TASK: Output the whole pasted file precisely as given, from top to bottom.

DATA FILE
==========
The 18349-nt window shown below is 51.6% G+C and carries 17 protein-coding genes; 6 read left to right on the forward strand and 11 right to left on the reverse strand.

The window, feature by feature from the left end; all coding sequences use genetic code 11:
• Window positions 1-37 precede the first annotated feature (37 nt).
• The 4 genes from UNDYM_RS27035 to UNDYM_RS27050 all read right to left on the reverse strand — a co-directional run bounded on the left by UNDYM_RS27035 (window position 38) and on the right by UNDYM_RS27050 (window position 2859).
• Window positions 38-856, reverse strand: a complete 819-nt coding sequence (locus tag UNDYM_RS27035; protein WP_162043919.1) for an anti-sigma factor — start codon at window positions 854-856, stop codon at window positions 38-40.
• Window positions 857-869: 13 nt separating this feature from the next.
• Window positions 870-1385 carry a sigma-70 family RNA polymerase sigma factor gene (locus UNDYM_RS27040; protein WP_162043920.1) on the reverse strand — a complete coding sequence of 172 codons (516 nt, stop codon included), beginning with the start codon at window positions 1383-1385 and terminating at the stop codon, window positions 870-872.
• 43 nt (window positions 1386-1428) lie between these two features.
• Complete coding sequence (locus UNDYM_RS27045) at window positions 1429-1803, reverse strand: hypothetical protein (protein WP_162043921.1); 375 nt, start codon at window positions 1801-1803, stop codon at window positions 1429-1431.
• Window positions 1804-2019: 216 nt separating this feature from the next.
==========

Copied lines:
The 18349-nt window shown below is 51.6% G+C and carries 17 protein-coding genes; 6 read left to right on the forward strand and 11 right to left on the reverse strand.

The window, feature by feature from the left end; all coding sequences use genetic code 11:
• Window positions 1-37 precede the first annotated feature (37 nt).
• The 4 genes from UNDYM_RS27035 to UNDYM_RS27050 all read right to left on the reverse strand — a co-directional run bounded on the left by UNDYM_RS27035 (window position 38) and on the right by UNDYM_RS27050 (window position 2859).
• Window positions 38-856, reverse strand: a complete 819-nt coding sequence (locus tag UNDYM_RS27035; protein WP_162043919.1) for an anti-sigma factor — start codon at window positions 854-856, stop codon at window positions 38-40.
• Window positions 857-869: 13 nt separating this feature from the next.
• Window positions 870-1385 carry a sigma-70 family RNA polymerase sigma factor gene (locus UNDYM_RS27040; protein WP_162043920.1) on the reverse strand — a complete coding sequence of 172 codons (516 nt, stop codon included), beginning with the start codon at window positions 1383-1385 and terminating at the stop codon, window positions 870-872.
• 43 nt (window positions 1386-1428) lie between these two features.
• Complete coding sequence (locus UNDYM_RS27045) at window positions 1429-1803, reverse strand: hypothetical protein (protein WP_162043921.1); 375 nt, start codon at window positions 1801-1803, stop codon at window positions 1429-1431.
• Window positions 1804-2019: 216 nt separating this feature from the next.